How the SECURE Act Will Impact You and Your Retirement - Guest Blog

How the SECURE Act Will Impact You and Your Retirement - Guest Blog

by Richard Taylor on Jan 10, 2020

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This guest blog has been written by James Cassidy, CPA, International Tax Consultant at Shulman Lobel (who is also the author of: Reporting Your UK Pension / QROPS and Non-U.S. Assets).

As an early holiday gift, on December 19, the Senate passed the “Setting Every Community Up for Retirement Enhancement” Act (“SECURE Act” or “Act”), which was signed into law by the President on December 20. The SECURE Act expands opportunities for individuals to increase their savings and makes administrative simplifications to the retirement system. 

Some of the changes in law to be aware of:

US Pension Changes

The Act removes the age limit at which an individual can contribute to a traditional IRA. For 2019 and earlier, an individual could not contribute to an IRA after age 70½; the Act will allow anyone that is working and has earned income to contribute to a traditional IRA regardless of age starting with the 2020 tax year.

Effective January 1, 2020, under the SECURE Act, the required beginning date for an IRA withdrawal is the April 1 following the calendar year in which the IRA owner attains age 72. Under the old law the required beginning date was based on age 70 ½.

Starting in 2020, upon the birth or adoption of a child, the Act permits an individual to take a "qualified birth or adoption distribution" of up to $5,000 ($10,000 for a married couple) from an applicable eligible defined contribution plan or IRA. This distribution is not subject to the 10% early withdrawal penalty, but income tax will still be due.

With few exceptions, if one inherits an IRA after December 31, 2019, you will be required to withdraw the assets within ten years. If you inherited IRA from an original IRA owner who passed away prior to January 1, 2020, no changes to your current distribution schedule are required. Exceptions to the new 10-year distribution requirement include assets left to a surviving spouse, a minor child, a disabled or chronically ill individual, and beneficiaries who are less than 10 years younger than the decedent.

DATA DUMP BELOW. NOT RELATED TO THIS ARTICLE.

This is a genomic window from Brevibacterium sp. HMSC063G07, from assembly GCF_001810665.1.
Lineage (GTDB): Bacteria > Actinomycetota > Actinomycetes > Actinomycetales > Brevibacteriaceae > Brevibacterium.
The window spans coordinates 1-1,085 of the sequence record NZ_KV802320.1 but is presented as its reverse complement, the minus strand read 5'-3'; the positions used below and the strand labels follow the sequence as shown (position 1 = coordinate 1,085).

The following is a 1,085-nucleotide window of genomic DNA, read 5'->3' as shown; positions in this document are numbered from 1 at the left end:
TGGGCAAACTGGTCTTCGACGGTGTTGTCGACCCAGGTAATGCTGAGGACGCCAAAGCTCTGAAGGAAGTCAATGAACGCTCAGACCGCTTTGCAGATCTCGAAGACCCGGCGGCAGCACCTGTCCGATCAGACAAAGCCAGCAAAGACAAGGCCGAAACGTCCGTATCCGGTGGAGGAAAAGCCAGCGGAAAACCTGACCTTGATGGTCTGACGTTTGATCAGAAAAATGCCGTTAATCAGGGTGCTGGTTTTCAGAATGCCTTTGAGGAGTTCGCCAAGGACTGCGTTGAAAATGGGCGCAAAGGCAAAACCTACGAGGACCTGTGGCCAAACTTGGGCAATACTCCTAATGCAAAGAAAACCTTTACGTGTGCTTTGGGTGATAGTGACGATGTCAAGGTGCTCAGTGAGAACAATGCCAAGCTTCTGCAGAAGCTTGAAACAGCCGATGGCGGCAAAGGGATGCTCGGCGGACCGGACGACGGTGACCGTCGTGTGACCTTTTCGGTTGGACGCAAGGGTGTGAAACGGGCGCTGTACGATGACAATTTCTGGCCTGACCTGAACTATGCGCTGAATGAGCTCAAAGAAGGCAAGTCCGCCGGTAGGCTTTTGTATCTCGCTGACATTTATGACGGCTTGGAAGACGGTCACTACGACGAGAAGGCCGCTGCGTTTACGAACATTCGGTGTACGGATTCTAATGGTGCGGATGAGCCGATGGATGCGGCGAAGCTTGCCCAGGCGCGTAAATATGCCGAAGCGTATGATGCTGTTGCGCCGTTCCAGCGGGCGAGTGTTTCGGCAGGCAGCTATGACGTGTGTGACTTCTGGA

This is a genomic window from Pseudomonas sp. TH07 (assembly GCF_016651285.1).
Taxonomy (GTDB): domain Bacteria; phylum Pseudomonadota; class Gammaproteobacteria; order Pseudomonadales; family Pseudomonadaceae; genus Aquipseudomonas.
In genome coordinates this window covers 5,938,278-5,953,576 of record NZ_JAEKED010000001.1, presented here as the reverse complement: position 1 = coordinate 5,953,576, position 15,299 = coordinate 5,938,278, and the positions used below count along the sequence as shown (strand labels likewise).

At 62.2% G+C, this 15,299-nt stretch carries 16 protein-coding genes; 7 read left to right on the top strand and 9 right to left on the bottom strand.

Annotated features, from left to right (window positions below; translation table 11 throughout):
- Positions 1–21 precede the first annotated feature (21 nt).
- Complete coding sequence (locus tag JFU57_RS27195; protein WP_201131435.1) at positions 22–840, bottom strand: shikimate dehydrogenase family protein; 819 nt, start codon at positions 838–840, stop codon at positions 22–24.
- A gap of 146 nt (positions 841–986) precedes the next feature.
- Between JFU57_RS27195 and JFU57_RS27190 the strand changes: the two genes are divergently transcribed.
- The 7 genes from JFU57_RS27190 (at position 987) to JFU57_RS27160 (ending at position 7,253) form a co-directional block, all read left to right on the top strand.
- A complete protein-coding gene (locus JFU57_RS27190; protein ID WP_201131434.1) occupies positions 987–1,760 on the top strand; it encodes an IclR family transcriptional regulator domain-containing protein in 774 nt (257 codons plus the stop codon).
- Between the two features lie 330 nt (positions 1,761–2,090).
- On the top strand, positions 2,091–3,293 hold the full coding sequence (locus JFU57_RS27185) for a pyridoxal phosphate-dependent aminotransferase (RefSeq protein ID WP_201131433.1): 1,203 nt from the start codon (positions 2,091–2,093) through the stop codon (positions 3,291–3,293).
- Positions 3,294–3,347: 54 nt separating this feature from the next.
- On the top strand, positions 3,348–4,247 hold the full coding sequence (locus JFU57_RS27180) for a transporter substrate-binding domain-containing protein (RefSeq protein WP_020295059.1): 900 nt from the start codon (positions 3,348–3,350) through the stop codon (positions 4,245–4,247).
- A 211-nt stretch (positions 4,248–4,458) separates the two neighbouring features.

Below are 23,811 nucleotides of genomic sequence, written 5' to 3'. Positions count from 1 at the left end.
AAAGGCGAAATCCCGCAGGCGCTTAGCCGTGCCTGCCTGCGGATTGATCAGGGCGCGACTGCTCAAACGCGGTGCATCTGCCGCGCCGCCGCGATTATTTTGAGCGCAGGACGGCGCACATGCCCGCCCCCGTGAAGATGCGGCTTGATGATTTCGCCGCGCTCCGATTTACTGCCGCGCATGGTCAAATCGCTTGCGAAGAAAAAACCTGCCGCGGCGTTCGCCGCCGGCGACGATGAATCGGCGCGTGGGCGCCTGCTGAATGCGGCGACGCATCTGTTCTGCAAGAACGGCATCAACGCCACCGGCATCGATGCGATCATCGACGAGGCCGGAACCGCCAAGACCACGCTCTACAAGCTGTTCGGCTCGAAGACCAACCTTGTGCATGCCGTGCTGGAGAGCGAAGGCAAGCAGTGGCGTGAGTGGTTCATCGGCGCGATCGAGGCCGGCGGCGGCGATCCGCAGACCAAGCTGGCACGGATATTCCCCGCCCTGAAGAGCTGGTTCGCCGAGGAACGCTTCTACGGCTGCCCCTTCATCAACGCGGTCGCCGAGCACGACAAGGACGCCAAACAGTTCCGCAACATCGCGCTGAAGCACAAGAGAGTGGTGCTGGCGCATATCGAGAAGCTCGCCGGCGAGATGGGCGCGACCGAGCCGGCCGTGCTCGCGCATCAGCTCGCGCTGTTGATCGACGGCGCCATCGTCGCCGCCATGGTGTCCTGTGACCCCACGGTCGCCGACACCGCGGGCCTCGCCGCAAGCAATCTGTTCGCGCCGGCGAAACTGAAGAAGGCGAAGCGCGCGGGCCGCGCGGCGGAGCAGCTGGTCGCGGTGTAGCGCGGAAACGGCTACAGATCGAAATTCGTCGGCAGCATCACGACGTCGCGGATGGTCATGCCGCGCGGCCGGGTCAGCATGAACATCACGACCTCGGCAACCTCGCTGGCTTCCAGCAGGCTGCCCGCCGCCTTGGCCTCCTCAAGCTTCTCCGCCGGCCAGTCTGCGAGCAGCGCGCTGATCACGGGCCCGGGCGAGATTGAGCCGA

There is increased access to employer-sponsored retirement plans for certain part-time employees.

The Act also allows for expanded provisions for 401(k) post retirement plans including increased incentives for employer implementation, increased participation for certain part-time employees, and increased plan options for single and multi-employer plans.

Sec. 529 Education Savings Plans

Individuals now can pay up to $10,000 (lifetime benefit) of student loans with 529 plan assets.

We expect the Internal Revenue Service to clarify many of the new provisions in the coming months.

Should you require additional information please feel free to contact me at (212) 868-5781 and at jcassidy@schulmanlobel.com.

 

Taylor & Taylor Financial Services USA LLC is a registered investment adviser.  Information presented is for educational purposes only and does not intend to make an offer or solicitation for the sale or purchase of any specific securities, investments, or investment strategies.  Investments involve risk and, unless otherwise stated, are not guaranteed.  Be sure to first consult with a qualified financial adviser and/or tax professional before implementing any strategy discussed herein. Past performance is not indicative of future performance.